"The financial crisis and the future of innovation: A view of technical change with the aid of history"
2011. “The financial crisis and the future of innovation: A view of technical change with the aid of history” in van Tilburg et al. (Eds), Let finance follow and flow: Essays on finance and innovation, The Hague: AWT
WP: February 2010. Working Papers in Technology Governance and Economic Dynamics, No. 28, Tallinn University of Technology, Estonia, and The Other Canon Foundation, Norway
Download: CrisisAndInnovation.pdf (207kb)
Introduction: The mixed consequences of major bubble collapses
1. Great Surges of Development: Two different periods in the propagation of technological revolutions and their paradigms
The Turning Point and the need for institutional innovationInstallation and Deployment: different drivers of innovation
2. The New Directions for Innovation: Sources of criteria for gleaning the trajectories of technical and social change
The hyper-segmentation of markets: differentiation and adaptabilityThe hyper-segmentation of production units: networks and specialisationThe shaping power of the energy and environmental challengesThe coming redesign of globalisationThe gestation of the next revolution
3. The Policy Challenges: Taking the paradigm and the period of transition into account
The implicit innovation policiesThe direct policies: innovating in the financing of innovationKIEs, SMEs and networksRecognising intangible valueProviding continuity of support along the life-cycleThe roles of R&D in the present and for the future
This essay locates the current financial crisis and its consequences in a historical context. It briefly outlines the difference in patterns of innovation between the first two or three decades of each technological revolution -regularly ending in a major financial collapse- and the next two or three decades of diffusion, until maturity is reached. With this historical experience in mind, the essay discusses the opportunity space for innovation across the production spectrum taking into account the specificity of the Information and Communications Technology (ICT) paradigm and the increasing social and environmental pressures in the context of a global economy. Finally, there is a brief look at the sorts of institutional innovations that would be required to provide adequate finance to take full advantage of those opportunities.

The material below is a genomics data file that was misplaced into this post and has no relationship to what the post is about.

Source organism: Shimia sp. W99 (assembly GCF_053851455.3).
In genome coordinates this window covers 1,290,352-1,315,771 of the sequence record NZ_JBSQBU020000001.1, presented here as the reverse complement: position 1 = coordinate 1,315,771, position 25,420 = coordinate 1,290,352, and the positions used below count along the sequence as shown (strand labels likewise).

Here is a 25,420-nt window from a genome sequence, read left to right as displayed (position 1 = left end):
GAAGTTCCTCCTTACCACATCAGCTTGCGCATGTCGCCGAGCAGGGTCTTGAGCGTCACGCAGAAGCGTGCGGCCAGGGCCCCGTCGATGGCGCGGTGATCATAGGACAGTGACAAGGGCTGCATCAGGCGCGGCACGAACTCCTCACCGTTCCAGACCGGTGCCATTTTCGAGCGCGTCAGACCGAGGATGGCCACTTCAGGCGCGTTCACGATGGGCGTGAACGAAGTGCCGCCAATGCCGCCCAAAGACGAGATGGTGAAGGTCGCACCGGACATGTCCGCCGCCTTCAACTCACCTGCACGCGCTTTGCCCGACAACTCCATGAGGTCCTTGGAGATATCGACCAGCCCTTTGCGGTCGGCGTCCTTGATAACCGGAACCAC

Major bubbles in the market economy are complex processes with mixed consequences. The NASDAQ boom, the collapse of which brought a two year recession and permanently wiped out half the illusory value of the inflated technology stocks, facilitated enough over-investment in telecommunications and fibre optic cables to interconnect the global space digitally and bring hundreds of millions of people into Internet use.1 The 2008 meltdown is having and will have a much deeper and more widespread negative impact on the global economy. The upside of that is made up of two very different consequences: One is the fact that from 2004 to 2007 there was a definite impulse to global growth. At the centre of it were the Asian economies, especially China and India, which through their lower costs for products and services increased the buying power of salaries in the already industrialised world and also gave a respite to the energy and materials exporting countries through a major increase in prices. This had as a counterpart, though, that the boost in consumption in the more advanced economies that facilitated this global growth was fed by the export surplus funds coming back from Asia. This inflated the housing bubbles that nabled growing consumer credit on the back of the asset price gains. The bursting of those bubbles has brought the whole network down and turned the positive feedback loop into a vicious downward spiral. Nevertheless, globalisation is a fact and the new emerging economies will change the shape of the world to come.